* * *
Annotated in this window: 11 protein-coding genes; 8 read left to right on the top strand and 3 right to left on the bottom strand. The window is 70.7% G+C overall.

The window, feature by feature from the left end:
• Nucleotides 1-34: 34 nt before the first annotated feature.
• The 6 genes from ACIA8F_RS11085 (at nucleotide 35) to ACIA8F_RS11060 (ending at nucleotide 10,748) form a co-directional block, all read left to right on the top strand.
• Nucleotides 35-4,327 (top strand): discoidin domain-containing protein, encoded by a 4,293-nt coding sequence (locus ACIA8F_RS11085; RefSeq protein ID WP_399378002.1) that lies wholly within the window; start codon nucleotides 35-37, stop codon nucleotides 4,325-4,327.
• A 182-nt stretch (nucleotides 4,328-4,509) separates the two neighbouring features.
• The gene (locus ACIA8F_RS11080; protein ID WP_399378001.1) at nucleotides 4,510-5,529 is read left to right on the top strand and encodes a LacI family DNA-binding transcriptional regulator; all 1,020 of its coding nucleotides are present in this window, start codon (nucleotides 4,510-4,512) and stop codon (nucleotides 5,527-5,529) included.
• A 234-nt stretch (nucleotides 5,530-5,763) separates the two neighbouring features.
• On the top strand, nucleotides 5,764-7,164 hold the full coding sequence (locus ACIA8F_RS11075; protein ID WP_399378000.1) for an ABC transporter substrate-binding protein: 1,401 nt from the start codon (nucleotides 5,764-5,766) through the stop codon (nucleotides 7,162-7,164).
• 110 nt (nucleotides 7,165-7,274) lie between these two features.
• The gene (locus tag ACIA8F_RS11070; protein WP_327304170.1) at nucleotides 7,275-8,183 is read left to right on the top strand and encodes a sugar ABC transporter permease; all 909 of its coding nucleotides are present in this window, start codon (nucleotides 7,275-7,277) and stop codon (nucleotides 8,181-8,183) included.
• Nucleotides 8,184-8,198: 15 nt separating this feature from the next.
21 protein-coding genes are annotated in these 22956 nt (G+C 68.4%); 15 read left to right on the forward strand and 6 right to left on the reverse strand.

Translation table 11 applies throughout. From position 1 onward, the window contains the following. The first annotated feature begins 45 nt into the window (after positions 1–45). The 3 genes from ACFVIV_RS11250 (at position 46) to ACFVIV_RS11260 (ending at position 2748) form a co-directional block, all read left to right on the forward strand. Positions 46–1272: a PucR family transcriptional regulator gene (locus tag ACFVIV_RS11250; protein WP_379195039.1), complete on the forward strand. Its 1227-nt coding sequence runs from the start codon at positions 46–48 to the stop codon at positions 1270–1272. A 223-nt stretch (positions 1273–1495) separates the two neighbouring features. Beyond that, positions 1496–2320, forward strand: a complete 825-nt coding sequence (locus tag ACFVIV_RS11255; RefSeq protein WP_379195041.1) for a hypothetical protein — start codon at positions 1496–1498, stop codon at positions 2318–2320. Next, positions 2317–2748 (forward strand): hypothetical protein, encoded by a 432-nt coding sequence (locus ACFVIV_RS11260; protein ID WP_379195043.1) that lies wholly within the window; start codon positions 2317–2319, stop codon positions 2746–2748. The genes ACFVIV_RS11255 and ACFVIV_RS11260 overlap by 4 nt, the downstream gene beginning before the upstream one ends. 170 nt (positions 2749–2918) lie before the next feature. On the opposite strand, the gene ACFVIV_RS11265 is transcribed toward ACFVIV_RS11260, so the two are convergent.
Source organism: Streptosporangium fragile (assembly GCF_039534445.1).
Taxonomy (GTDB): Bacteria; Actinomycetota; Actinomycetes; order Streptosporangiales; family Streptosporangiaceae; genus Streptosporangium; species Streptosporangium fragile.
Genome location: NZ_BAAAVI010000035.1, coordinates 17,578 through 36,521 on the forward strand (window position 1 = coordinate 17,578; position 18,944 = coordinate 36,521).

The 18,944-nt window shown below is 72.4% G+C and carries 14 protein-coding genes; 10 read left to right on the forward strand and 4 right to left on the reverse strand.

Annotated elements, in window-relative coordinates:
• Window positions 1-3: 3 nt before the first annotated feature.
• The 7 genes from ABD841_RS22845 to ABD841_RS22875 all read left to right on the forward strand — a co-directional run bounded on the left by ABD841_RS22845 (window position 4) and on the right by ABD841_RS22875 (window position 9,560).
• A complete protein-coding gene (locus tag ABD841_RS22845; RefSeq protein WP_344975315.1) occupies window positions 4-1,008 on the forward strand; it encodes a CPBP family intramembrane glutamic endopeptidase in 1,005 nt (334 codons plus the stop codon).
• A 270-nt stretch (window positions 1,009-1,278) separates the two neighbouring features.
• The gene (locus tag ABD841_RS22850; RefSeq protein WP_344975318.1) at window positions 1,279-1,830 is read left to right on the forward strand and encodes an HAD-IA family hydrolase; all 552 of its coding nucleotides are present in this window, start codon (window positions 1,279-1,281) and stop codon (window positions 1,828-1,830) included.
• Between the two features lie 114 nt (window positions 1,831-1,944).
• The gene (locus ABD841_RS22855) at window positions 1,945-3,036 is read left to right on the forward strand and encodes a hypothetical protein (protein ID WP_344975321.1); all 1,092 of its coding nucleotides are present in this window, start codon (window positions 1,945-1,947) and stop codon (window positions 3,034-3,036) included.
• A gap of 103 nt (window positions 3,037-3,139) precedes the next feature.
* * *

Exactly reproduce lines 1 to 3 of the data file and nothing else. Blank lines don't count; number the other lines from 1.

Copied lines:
Annotated in this window: 11 protein-coding genes; 8 read left to right on the top strand and 3 right to left on the bottom strand. The window is 70.7% G+C overall.

The window, feature by feature from the left end:
• Nucleotides 1-34: 34 nt before the first annotated feature.